An Orange County supervisor’s attempt to dispel COVID-19 vaccine myths backfired when his comments were taken out of context by national media outlets, officials say.
“Is there any intention of tracking folks?” Wagner asked.
“Nope,” responded Chau.
“We heard about an injection of a tracking device. Is that being done anywhere in Orange County?” said Wagner.
Chau chuckled, responding: “I’m sorry, I just have to compose myself. There is not a vaccine with a tracking device embedded in it, that I know of, [that] exists in the world. Period.”
Wagner’s questions were meant to appease members of the public, who expressed concerns about vaccine tracking earlier in the meeting, Chau told The Epoch Times April 30.
“This past Tuesday [April 27], at the board meeting, there were several speakers, people who come in and talked about that. That’s why he asked me that question—for me to dispel the myth for the public,” Chau said.
“He doesn’t believe that. I know he doesn’t believe that because we talked about it; and because I was the one who vaccinated him.”
Late-night Punch Line
Some members of the media interpreted Wagner’s comments differently. Late-night comedian Jimmy Kimmel poked fun at the politician during his April 28 show.
The clip initially appeared on April 27, in a tweet by former Daily Beast reporter Timothy Burke with the caption: “Republican Don Wagner, who represents three million Orange County residents, wants to know if the Covid vaccine has a tracking device in it.”
This clip was picked up and reported by the Daily Beast April 28, with the article noting that Chau laughed in Wagner’s face.
The article stated: “One of Southern California’s top Republican lawmakers asked a doctor if there’s a tracking device inside the coronavirus vaccines being given to residents—and got the exact response he deserved.”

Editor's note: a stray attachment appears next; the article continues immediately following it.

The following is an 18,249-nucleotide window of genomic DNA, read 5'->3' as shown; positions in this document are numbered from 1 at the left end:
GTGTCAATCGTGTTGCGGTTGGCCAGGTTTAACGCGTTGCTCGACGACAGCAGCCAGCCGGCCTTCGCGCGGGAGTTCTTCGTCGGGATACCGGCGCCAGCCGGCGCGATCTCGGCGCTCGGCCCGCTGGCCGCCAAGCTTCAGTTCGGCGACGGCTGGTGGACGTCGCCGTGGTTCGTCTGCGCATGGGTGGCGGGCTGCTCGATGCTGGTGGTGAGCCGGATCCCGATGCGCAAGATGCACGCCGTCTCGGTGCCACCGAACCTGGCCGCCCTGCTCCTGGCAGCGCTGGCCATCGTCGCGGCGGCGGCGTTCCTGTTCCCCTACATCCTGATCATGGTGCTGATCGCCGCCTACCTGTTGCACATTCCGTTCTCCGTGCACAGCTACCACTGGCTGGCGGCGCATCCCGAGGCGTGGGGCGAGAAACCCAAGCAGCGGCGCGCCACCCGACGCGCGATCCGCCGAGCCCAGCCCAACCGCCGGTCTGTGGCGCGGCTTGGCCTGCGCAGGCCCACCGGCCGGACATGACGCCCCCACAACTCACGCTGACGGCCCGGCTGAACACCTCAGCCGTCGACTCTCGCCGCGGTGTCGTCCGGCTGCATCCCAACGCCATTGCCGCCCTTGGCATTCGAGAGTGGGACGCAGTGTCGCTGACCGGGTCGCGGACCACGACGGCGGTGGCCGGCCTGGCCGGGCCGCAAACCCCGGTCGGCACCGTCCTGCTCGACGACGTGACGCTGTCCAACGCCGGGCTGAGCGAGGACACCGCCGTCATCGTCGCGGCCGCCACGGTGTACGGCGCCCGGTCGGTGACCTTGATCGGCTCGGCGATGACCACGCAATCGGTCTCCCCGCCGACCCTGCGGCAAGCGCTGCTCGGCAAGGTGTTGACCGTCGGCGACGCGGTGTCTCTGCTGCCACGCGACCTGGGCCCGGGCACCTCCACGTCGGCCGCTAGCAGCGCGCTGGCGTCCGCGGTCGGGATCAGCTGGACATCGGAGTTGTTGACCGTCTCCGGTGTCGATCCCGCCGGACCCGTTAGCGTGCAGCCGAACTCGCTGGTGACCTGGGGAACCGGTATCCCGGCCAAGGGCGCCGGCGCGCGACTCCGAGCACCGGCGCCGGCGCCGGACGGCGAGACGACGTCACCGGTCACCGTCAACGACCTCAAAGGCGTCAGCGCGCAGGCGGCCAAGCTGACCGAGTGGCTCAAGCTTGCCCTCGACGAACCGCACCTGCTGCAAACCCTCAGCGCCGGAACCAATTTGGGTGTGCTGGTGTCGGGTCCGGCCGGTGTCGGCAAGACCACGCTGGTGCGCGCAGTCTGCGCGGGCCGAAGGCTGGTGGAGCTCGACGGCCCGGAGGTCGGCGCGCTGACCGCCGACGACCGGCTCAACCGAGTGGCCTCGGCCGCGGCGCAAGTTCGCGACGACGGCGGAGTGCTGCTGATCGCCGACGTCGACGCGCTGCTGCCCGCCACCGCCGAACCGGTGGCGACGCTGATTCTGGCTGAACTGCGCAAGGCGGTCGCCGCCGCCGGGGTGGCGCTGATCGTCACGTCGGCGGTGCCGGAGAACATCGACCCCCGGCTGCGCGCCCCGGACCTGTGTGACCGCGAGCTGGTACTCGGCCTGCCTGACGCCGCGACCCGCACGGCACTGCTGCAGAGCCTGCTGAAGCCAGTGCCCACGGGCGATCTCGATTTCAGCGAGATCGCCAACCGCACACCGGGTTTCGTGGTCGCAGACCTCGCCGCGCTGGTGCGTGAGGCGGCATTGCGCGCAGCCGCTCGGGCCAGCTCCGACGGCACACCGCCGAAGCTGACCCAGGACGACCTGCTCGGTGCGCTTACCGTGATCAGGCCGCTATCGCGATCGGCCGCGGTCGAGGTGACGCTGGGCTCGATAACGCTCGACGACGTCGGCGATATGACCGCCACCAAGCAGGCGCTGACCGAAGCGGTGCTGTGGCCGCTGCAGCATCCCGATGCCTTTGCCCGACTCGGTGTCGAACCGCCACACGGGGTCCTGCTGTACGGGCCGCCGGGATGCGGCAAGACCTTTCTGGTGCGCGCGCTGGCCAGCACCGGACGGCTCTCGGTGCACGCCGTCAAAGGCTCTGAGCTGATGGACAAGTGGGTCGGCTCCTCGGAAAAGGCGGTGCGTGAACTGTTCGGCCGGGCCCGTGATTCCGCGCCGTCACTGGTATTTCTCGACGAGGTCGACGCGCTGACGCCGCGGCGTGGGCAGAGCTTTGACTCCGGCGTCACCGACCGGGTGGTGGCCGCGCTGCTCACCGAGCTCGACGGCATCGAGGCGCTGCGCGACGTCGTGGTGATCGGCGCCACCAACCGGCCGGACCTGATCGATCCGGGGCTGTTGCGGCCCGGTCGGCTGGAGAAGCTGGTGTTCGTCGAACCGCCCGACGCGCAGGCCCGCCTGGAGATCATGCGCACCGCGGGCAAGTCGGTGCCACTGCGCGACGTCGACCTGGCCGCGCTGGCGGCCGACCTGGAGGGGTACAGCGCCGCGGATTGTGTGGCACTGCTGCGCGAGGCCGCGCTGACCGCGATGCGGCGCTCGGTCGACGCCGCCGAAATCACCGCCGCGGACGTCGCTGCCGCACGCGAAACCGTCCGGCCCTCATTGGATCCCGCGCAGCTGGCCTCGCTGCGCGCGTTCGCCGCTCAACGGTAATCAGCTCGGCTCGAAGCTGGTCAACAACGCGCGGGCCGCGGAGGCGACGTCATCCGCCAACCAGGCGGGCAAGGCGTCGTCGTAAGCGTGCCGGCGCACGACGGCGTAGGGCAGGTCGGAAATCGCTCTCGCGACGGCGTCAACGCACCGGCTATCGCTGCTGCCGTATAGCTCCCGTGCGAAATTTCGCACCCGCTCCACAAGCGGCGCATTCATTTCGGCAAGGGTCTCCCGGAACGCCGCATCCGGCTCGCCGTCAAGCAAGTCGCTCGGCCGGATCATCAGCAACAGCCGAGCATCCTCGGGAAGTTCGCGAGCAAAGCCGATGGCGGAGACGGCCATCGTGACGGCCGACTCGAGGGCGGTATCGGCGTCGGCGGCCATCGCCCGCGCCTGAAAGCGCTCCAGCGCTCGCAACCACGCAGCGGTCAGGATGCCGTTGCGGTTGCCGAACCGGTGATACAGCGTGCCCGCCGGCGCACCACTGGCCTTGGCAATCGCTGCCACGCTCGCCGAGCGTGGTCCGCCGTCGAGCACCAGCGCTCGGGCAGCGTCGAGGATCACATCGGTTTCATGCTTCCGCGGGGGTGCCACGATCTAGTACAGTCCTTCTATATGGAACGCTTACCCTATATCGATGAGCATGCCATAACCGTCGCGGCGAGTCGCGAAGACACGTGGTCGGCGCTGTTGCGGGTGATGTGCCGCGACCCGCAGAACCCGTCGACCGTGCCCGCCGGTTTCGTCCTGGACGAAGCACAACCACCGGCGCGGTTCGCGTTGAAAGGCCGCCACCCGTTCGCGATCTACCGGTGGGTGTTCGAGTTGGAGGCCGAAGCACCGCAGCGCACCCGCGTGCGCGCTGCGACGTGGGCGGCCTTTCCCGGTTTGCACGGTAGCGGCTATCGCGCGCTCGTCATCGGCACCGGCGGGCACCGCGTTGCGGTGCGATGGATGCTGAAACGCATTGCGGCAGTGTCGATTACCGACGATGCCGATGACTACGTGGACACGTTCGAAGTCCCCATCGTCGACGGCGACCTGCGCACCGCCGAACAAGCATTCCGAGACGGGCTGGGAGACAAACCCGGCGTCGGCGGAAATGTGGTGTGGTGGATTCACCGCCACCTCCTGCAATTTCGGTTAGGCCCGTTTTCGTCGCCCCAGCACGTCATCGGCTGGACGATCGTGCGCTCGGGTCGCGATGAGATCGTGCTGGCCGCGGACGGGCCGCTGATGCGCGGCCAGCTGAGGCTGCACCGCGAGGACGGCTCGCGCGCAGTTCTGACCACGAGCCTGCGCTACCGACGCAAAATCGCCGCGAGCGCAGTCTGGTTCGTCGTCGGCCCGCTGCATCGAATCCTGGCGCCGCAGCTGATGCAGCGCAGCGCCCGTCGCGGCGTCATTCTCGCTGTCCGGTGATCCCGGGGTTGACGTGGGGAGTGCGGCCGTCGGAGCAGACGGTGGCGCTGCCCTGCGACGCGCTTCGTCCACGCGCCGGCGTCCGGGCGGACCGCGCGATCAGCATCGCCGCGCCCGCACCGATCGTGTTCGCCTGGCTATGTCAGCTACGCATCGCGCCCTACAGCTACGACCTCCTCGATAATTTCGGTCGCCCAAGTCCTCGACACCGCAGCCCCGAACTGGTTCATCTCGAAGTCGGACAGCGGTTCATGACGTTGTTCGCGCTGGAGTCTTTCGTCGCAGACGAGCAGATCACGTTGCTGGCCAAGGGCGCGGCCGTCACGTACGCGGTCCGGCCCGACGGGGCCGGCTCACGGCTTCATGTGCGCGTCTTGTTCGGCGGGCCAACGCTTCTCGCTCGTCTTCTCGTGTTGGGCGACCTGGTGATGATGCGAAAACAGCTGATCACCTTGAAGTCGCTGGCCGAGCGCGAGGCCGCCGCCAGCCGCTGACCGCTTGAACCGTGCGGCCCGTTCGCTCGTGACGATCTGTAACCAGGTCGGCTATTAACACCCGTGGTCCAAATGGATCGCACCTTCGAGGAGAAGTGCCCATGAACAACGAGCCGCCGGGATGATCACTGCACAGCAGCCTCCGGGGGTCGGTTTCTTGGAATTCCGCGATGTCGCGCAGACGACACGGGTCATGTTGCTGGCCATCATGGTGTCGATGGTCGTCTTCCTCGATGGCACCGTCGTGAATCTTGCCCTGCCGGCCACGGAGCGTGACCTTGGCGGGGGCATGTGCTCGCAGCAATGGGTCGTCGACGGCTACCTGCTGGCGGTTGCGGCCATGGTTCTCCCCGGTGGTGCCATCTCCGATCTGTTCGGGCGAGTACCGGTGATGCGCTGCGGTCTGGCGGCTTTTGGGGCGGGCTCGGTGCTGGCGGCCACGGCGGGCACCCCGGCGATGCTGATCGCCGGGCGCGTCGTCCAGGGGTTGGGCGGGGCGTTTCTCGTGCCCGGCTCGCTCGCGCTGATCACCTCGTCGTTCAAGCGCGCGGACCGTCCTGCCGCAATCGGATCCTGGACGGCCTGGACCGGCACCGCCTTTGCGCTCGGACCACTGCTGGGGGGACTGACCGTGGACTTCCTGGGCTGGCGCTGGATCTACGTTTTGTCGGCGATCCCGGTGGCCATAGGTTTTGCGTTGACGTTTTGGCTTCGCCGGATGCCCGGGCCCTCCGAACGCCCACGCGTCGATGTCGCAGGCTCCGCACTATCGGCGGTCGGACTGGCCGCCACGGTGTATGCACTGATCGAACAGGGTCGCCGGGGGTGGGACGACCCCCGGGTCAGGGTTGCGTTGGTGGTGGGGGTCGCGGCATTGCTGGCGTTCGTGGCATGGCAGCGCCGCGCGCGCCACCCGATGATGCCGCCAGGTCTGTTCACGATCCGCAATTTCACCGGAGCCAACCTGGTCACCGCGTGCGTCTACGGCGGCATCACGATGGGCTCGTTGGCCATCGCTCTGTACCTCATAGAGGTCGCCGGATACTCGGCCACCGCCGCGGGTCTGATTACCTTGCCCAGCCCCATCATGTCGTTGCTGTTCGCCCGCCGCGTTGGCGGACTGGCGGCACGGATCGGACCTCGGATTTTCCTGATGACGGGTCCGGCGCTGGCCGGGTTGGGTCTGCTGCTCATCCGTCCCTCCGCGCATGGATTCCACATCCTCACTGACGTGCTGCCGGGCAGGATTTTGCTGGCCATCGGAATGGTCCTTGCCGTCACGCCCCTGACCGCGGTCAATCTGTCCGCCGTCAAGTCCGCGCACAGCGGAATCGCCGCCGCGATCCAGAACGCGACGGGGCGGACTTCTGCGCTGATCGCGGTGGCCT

But Chau said it wasn’t Wagner he was laughing at.
“There were actually people who showed up to the board of supervisor’s meeting believing that there is a tracking device in the vaccine,” he said. “That’s what I was laughing at.”
Setting the Record Straight
Wagner said during said during an April 29 press conference that he raised these specific questions “not because they’re true, but to allow Dr. Chau to assure the public that the vaccines are safe. Dr. Chau and I were addressing rumors to help overcome vaccine hesitancy.”
He said the board has received many emails regarding vaccine hesitancy and myths about the vaccine. The responsible thing to do is debunk the myths, he said.
“We’re concerned about these sensational stories that they will cause individuals who might otherwise get the vaccine think there is a question to worry about some of the ramifications, and not get the vaccine.”
Wagner said the media’s coverage of the issue was an example of disinformation, and did not present the full picture.
“They did not in any way, do the due diligence responsible journalists should do to cover a story.”
Following the conference, many media outlets who Wagner claimed initially misrepresented the clip, later incorporated his comments into their reports.
ABC and The Daily Beast were not immediately available for comment, nor was Timothy Burke.